In many ways, audio compression is comparable to digital photos, which degrade in quality as the amount of digital information is reduced. A low-resolution, compressed photo may look fine as a small image on a Web page, but try to enlarge it or print it and it won't look so good.

Similarly, a song from iTunes or other online music store will sound good on a morning jog, bus ride or other less-than-perfect acoustic setting. But to audiophiles, the portable tracks sound flat when played on a good stereo in an otherwise quiet room. As with the Web photo, the online track has had information removed to create a smaller file.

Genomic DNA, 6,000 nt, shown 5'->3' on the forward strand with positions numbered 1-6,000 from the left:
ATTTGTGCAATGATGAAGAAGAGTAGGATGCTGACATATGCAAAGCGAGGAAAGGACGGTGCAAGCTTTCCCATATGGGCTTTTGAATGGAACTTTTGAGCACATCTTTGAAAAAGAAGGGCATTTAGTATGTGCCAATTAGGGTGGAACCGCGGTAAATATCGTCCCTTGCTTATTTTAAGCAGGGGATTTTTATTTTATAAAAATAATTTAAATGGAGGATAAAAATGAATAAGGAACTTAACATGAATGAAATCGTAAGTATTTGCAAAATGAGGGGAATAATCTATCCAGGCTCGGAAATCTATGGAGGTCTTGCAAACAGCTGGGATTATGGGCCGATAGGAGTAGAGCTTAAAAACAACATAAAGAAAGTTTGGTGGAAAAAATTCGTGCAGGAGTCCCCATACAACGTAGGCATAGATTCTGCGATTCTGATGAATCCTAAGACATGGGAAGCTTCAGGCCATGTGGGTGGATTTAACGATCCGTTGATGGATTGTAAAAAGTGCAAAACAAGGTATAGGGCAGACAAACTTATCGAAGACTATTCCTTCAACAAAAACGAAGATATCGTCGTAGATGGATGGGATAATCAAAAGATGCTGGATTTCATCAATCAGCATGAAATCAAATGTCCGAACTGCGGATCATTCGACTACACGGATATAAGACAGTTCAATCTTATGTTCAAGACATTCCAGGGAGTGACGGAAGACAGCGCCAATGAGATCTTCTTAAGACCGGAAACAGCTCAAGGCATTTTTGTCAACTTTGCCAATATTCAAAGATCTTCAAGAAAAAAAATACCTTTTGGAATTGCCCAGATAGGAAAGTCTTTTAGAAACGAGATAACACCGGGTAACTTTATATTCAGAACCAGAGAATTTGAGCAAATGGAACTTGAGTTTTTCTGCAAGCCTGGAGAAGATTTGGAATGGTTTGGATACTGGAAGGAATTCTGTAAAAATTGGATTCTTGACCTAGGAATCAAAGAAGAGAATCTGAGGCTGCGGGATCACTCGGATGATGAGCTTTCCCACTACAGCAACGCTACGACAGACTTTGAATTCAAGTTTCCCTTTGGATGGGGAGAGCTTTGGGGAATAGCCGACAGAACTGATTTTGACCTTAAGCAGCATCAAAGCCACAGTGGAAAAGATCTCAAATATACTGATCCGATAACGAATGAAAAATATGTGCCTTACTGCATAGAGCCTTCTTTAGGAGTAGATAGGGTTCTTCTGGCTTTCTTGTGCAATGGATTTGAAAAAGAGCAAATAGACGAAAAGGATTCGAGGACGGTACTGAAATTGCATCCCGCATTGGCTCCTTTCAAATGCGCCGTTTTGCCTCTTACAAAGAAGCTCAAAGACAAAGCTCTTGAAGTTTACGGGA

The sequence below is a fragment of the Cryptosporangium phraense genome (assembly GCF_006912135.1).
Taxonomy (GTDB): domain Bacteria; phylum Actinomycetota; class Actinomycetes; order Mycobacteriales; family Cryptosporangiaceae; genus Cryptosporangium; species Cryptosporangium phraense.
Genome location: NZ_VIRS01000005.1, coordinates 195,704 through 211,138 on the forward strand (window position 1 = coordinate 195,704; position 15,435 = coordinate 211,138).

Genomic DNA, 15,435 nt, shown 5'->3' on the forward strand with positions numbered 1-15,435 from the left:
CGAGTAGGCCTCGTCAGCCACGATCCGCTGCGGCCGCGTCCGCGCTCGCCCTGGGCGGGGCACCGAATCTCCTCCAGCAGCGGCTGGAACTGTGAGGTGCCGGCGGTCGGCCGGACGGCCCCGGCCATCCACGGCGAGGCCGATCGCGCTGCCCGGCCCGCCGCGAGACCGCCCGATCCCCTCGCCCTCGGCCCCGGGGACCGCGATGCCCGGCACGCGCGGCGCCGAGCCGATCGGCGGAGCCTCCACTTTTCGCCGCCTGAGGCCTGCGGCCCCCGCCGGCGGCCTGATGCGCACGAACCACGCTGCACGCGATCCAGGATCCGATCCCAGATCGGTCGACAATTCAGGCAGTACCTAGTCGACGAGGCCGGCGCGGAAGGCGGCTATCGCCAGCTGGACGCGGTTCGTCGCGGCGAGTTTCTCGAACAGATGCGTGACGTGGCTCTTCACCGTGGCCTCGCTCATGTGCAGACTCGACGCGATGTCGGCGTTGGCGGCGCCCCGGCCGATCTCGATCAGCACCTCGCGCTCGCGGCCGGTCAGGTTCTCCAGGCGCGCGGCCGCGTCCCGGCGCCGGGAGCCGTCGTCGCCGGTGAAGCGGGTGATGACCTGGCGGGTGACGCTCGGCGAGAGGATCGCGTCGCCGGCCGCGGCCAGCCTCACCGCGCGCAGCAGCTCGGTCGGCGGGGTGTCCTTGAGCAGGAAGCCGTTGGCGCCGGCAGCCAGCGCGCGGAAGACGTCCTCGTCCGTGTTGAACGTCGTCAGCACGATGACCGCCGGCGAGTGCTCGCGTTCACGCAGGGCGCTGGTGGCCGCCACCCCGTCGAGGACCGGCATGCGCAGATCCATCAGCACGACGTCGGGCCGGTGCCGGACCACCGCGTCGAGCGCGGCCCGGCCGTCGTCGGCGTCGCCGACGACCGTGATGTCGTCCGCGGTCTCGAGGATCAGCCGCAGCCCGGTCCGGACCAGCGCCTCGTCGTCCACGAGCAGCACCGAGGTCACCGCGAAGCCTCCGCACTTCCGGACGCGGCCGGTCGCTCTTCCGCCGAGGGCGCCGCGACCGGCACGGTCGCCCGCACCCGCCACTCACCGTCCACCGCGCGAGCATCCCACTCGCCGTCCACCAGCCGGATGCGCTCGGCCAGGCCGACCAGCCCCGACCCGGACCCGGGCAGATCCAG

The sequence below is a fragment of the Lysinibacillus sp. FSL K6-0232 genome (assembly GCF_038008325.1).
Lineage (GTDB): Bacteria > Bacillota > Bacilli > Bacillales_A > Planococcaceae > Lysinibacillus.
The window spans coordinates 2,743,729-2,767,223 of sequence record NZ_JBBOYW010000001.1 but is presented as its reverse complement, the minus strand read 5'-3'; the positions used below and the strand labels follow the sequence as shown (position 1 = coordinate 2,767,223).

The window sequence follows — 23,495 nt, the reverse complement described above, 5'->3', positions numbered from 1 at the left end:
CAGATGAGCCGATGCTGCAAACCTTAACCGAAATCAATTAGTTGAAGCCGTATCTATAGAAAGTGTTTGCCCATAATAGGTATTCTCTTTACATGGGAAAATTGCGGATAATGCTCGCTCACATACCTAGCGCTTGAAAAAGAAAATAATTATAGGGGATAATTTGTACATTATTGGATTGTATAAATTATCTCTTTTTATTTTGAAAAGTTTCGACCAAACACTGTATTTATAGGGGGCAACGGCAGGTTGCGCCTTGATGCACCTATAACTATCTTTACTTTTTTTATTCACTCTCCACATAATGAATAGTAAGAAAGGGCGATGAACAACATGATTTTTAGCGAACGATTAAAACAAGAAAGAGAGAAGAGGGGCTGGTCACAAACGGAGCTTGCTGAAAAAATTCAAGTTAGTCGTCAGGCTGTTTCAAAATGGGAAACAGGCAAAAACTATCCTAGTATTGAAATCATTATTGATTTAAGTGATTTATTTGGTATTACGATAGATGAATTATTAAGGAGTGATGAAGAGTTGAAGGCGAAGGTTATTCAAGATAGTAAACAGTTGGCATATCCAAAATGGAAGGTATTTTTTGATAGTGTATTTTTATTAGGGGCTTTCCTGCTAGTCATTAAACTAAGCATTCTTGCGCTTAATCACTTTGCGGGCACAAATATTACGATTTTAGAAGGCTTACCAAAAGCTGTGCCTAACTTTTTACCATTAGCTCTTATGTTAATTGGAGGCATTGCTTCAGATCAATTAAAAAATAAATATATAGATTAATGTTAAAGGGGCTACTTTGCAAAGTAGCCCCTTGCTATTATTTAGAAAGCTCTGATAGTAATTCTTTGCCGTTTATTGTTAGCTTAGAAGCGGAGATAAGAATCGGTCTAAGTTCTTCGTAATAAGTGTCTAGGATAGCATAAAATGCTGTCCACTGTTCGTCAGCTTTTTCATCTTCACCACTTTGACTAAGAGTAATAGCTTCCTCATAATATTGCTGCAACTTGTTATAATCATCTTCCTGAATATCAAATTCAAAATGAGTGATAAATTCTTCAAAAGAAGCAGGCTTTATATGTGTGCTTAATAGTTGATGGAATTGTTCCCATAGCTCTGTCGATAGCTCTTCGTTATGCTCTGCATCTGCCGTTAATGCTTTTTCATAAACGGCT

In the wine bar he owns with his brother Lance, Owen doesn't play any songs from the iTunes store. Instead, he has filled the iPod with songs ripped from CDs. That way, he controlled the compression process and limited how much information was removed from the songs.

"It was a trade-off," Owen said. "I wanted near-CD quality. I got higher quality, but that meant bigger files, so there was room for fewer songs."

One of the main factors in audio compression is the data rate, or bit rate. Like the megapixel measurement in photography, the data rate tells you how much digital information is in a file.

Music on a CD is uncompressed and has a bit rate of 1,410 kilobits per second. A four-minute song takes up about 40 megabytes of space on the CD.

In the early days of MP3s and Napster, files were often compressed to a bit rate of 64 kilobits per second, or 64k. That reduced a four-minute song to about 1.6 megabytes, but with a significant loss of quality.